Newcastle could face Tottenham in front of a deserted St James' Park on 19 April, with disgruntled fans attempting to organise a boycott of the match in protest at the direction the club has taken under the ownership of Mike Ashley.
The Toon suffered the ignominy of a fifth consecutive defeat to fierce rivals Sunderland at the Stadium of Light on 5 April, a sixth loss in succession in the Premier League since John Carver was appointed manager until the summer following the defection of Alan Pardew to Crystal Palace.
The club remain nine points clear of the bottom three and should, barring an unfortunate sequence of events usually reserved for a Lemony Snicket novel, avoid being dragged down into the relegation mire with just seven games left to play this season.
Despite this, though, large numbers of supporters have become increasingly disillusioned with another top-flight campaign tailing off into mid-table obscurity, with a lack of ambition in the transfer market a particular cause for concern.
As a result, a social media campaign dubbed #BoycottSpurs calling for fans to draw the attention of a national audience by staging protests and failing to attend the match against Tottenham is beginning to gather serious pace.
"#BoycottSpurs was an idea that originated from conversation with several of our followers on Twitter after yet another dismal performance against our rivals Sunderland, on Sunday," Craig Nicholson, who is fervently drumming up support for the boycott via his NUFC Stats Twitter account, told IBTimes UK.
"It is important that onlookers know that the boycott is not just a knee-jerk reaction to losing to Sunderland, nor does it have anything to do with the performance of Alan Pardew at Crystal Palace.
"We're tired of constant lack of ambition with regard to progression in cups and high Premier League finishes.
"We're tired of the lack of investment in the first-team squad - the risky buying of overseas players for little money in the hope that, by selling the club as a stepping stone to bigger things, they will make huge profits which are then not reinvested again in the team. Those that don't, simply aren't good enough.
"We're tired of the frequent streams of contradictory statements by people like [managing director] Lee Charnley and the 'cloak and dagger' nature of the club's goings on behind the scenes, including the new operating figures for 2013-14 for which some £30m are unexplained."
'Myth' of unrealistic expectations
Newcastle fans, who still attend fixtures in high numbers despite a lack of support for the current regime, have often been accused of unrealistic expectations with regards to the performance of their team, yet Nicholson believes this is not the case.
Nicholson said: "There is a simmering myth out there about the expectation and demands of Newcastle United fans, which make anything to do with running/managing the club untenable. This isn't true. We want a club that has a vision; a progressive vision with ambitions to do better year after year in it's performance on the pitch, as well as financially.
"A club with players who want to play for Newcastle United and show passion on the pitch. A club who wants to appoint ambitious coaches and managers who implement a philosophy of play, regardless of cost. We want our Newcastle United back."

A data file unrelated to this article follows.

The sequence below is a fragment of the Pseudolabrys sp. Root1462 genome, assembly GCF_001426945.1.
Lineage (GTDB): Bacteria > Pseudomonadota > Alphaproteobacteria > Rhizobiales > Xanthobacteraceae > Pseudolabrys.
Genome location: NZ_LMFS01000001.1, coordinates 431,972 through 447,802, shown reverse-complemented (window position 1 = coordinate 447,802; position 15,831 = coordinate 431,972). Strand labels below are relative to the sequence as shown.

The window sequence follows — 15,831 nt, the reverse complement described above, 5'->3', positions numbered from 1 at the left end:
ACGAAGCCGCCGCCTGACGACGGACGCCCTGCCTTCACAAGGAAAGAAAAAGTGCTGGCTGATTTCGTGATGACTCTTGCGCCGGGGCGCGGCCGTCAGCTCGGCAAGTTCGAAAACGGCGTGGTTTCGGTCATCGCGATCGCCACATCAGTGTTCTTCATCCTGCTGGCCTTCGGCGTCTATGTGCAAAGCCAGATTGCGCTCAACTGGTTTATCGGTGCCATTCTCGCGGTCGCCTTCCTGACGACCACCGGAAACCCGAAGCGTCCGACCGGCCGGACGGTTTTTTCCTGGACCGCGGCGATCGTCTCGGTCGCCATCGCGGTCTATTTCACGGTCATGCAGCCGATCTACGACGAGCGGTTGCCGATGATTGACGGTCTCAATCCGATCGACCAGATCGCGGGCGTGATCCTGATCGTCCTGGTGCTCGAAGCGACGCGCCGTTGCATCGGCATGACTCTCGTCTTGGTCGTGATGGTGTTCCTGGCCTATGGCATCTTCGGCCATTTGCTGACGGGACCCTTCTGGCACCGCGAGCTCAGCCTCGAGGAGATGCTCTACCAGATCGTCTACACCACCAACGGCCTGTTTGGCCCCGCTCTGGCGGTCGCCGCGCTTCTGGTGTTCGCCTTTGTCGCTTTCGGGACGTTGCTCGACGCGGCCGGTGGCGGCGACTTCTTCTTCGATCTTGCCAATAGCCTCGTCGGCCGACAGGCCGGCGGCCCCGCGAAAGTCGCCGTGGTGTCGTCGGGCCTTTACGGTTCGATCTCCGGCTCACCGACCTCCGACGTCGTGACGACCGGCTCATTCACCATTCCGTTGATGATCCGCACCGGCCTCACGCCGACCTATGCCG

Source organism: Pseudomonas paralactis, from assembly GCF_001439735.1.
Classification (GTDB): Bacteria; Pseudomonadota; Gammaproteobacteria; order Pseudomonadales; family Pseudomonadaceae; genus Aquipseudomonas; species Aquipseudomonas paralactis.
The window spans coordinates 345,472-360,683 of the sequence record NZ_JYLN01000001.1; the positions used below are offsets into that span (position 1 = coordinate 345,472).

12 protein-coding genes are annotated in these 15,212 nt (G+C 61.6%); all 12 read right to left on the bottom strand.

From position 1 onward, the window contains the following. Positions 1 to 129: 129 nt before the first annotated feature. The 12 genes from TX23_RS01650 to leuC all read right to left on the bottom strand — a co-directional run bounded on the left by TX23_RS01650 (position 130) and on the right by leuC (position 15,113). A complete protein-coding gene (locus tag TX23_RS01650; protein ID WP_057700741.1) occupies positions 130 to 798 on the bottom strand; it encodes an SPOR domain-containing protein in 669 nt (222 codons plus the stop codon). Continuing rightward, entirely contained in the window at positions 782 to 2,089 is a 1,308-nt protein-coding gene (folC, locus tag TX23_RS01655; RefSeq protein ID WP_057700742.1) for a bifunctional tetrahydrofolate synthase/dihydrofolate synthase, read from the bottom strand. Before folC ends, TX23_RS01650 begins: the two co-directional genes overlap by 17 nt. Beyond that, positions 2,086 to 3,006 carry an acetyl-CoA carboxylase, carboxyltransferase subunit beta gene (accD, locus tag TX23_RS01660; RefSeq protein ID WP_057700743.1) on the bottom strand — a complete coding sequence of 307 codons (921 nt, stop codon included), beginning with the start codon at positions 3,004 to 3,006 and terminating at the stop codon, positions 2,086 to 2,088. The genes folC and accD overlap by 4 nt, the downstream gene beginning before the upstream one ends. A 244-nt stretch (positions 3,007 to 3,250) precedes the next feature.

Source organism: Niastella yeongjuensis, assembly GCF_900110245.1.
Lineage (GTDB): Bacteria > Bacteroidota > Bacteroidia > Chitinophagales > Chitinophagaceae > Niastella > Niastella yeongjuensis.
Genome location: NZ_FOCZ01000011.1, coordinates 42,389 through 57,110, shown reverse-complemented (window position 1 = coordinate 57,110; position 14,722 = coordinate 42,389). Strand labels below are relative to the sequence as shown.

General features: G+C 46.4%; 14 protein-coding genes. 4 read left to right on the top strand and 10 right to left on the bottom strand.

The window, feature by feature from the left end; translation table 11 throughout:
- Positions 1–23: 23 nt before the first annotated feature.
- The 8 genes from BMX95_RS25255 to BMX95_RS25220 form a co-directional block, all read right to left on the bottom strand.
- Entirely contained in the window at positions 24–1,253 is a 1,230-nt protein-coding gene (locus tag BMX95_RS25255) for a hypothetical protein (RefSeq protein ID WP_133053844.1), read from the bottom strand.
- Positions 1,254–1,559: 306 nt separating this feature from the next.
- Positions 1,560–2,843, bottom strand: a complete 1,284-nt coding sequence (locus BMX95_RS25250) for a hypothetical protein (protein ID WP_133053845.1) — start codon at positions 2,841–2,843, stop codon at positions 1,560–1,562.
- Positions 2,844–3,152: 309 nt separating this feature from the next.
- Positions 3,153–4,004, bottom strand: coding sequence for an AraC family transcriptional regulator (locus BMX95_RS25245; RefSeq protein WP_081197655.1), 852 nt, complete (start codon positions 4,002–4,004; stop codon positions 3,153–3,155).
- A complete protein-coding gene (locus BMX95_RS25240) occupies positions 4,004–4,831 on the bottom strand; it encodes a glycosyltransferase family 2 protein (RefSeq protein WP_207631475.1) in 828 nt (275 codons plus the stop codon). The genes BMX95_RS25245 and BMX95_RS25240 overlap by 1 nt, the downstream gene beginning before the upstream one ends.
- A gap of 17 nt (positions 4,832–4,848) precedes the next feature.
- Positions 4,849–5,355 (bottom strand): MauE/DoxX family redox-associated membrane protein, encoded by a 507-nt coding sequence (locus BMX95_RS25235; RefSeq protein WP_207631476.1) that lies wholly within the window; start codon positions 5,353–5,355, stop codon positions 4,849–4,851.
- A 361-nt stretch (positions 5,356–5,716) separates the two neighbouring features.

In addition to calls for a mass boycott, a separate website has also been set up under the banner of AshleyOut.com, pledging to work alongside such social media campaigns and provide the background to all future protests while urging Ashley to sell.
"We have liaised with all of the supporter groups in some form and mainly with Ashleyout.com, the guys behind the 'Sack Pardew' initiative to ensure unity and consistency between our ideas and motivations," Nicholson added.
Supporters' Trust wants to see an improvement
The Newcastle United Supporters' Trust (NUST), have recognised the movement and although they acknowledge it is not their own, they seem in favour of any protest that may lead to increased involvement in the way the club is run.
"Following a predictable derby defeat at Sunderland which revealed the cramping lack of investment in Newcastle United at almost every level of the club's operation, it is understandable feelings are running very high," it said in a statement released on its website.
"We at the Newcastle United Supporters Trust share the supporters' frustrations, indeed having board members at Sunday's game, we saw the anger first hand and we share in that.
"We are also aware of a new supporters group which wishes for the removal of Mike Ashley as the owner of Newcastle United. NUST believes in supporter representation/ownership and we have tried to engage the club for years to no avail.
"We understand why supporters are so frustrated that they see such action as necessary. While it is not our campaign, we support action that is intended to bring about change in ownership of the club particularly if it ultimately results in increased supporter representation/ownership.
"Ultimately, we are a members based organisation and we will be guided by those people who are members of the Supporters Trust in whatever course of action we take."
Supporters of Ashley may point to the club's financial stability and relatively safe mid-table position as evidence that things are not quite as bad as they may seem at present.
Newcastle announced a record profit of £18.7m ($28m) after tax in March, the fourth year in a row that money was made.
The club were contacted by IBTimes UK for their response to the proposed protests but declined to comment.
Carver, however, did address the issue in his pre-match press conference ahead of the trip to Liverpool.
"People will do what they want to do, but I know the majority will turn up as they love the club," he stated.